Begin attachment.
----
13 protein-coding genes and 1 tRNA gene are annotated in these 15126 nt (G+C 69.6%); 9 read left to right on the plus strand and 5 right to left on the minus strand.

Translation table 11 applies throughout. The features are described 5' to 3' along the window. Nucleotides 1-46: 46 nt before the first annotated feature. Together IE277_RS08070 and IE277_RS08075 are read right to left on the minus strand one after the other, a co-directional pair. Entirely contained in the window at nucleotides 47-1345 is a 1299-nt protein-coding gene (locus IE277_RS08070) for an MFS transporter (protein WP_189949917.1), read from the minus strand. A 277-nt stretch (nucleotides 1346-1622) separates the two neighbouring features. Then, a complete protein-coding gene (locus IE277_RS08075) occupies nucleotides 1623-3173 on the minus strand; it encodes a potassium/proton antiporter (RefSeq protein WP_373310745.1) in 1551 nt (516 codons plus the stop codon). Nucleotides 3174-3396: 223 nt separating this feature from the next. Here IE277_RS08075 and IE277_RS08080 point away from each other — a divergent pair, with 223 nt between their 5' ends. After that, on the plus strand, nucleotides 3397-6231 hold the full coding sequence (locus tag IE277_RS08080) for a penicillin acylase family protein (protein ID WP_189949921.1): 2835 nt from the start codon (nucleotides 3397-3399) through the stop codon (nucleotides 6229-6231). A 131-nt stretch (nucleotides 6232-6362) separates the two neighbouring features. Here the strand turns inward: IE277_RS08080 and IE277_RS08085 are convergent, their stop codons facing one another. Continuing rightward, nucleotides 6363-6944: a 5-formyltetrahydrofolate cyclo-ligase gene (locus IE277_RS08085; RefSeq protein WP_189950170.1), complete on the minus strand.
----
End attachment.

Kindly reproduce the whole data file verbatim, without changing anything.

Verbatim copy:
13 protein-coding genes and 1 tRNA gene are annotated in these 15126 nt (G+C 69.6%); 9 read left to right on the plus strand and 5 right to left on the minus strand.

Translation table 11 applies throughout. The features are described 5' to 3' along the window. Nucleotides 1-46: 46 nt before the first annotated feature. Together IE277_RS08070 and IE277_RS08075 are read right to left on the minus strand one after the other, a co-directional pair. Entirely contained in the window at nucleotides 47-1345 is a 1299-nt protein-coding gene (locus IE277_RS08070) for an MFS transporter (protein WP_189949917.1), read from the minus strand. A 277-nt stretch (nucleotides 1346-1622) separates the two neighbouring features. Then, a complete protein-coding gene (locus IE277_RS08075) occupies nucleotides 1623-3173 on the minus strand; it encodes a potassium/proton antiporter (RefSeq protein WP_373310745.1) in 1551 nt (516 codons plus the stop codon). Nucleotides 3174-3396: 223 nt separating this feature from the next. Here IE277_RS08075 and IE277_RS08080 point away from each other — a divergent pair, with 223 nt between their 5' ends. After that, on the plus strand, nucleotides 3397-6231 hold the full coding sequence (locus tag IE277_RS08080) for a penicillin acylase family protein (protein ID WP_189949921.1): 2835 nt from the start codon (nucleotides 3397-3399) through the stop codon (nucleotides 6229-6231). A 131-nt stretch (nucleotides 6232-6362) separates the two neighbouring features. Here the strand turns inward: IE277_RS08080 and IE277_RS08085 are convergent, their stop codons facing one another. Continuing rightward, nucleotides 6363-6944: a 5-formyltetrahydrofolate cyclo-ligase gene (locus IE277_RS08085; RefSeq protein WP_189950170.1), complete on the minus strand.